Linux - 17 Special Characters in the Shell That You Should Know

Linux - 17 Special Characters in the Shell That You Should Know

 

There are a lot of characters that have special meaning to the shell.

Here are 17 of those special characters in the Shell with examples on how to use them.

1. Shortcut for the current user’s home directory

~

Example:

vim ~/.bashrc

2. Escape/Ignore next character

\

Example:

echo \$4

3. Directory separator

/

Example:

cd /home/bobby/logs

4. Variable, precedes any var

$

Example:

my_var="Hello World"
echo $my_variable

5. Single-character wildcard

?

Example:

ls *.l?g

6. Single quotation mark - escapes the special characters

Example:

echo ‘I've got $100’

7. The back tick is used for substitution

`

Example:

echo `date`

8. Double quotation marks, unlike the single quotation marks, the special characters between the quotes would be executed as normal rather than being escaped.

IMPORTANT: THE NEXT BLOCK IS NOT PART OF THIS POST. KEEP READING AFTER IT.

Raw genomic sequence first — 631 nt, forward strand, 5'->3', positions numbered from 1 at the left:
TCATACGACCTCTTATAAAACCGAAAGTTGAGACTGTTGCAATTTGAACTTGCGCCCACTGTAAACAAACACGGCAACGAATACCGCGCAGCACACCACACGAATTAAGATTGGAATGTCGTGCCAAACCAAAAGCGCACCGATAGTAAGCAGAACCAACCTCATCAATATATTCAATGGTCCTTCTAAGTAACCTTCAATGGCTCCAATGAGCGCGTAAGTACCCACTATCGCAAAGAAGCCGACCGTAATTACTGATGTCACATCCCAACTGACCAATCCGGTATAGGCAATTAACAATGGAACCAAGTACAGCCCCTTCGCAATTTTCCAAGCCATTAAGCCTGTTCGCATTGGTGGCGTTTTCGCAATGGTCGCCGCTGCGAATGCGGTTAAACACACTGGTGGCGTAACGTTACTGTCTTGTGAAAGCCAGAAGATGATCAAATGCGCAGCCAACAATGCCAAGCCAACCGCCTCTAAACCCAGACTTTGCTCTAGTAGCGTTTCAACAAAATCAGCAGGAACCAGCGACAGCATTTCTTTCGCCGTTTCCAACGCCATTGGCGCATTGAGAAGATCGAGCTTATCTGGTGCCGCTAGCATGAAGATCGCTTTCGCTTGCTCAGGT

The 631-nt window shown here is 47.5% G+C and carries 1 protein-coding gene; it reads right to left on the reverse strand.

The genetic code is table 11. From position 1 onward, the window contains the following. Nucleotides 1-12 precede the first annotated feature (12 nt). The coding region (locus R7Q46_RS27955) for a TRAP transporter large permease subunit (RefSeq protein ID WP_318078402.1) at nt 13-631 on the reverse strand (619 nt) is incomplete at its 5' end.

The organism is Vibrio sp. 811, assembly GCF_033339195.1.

"

Example:

echo "Cost: $your_var"

9. Wildcard

*

Example:

 ls /var/log/secure*.*

10. Start a process in the background

&

Example:

redshift &

11. If command1 returns true, then do command2

&&

Example:

command1 && command2

 

12. If command1 returns false, then do command2

||

Example:

command1 || command2 

13. Pipe output to a program

|

Example:

 ls –l | grep my-file.txt

14. Execute multiple commands on one like

;

Example:

command1 ; commandd2

15. Ranges of letters and numbers

[]

Example:

ls logs[0-9]

16. Redirect output to a file

>

Example:

echo "Hello world" > ~/tmp/world.txt

17. Redirect input to a program

<

Example:

mysql my_database < my_backup.sql

Once you know a good number of those you could then start using them together and do lots of cool stuff!

If you want to learn more about Linux, I strongly recommend the following book:

 

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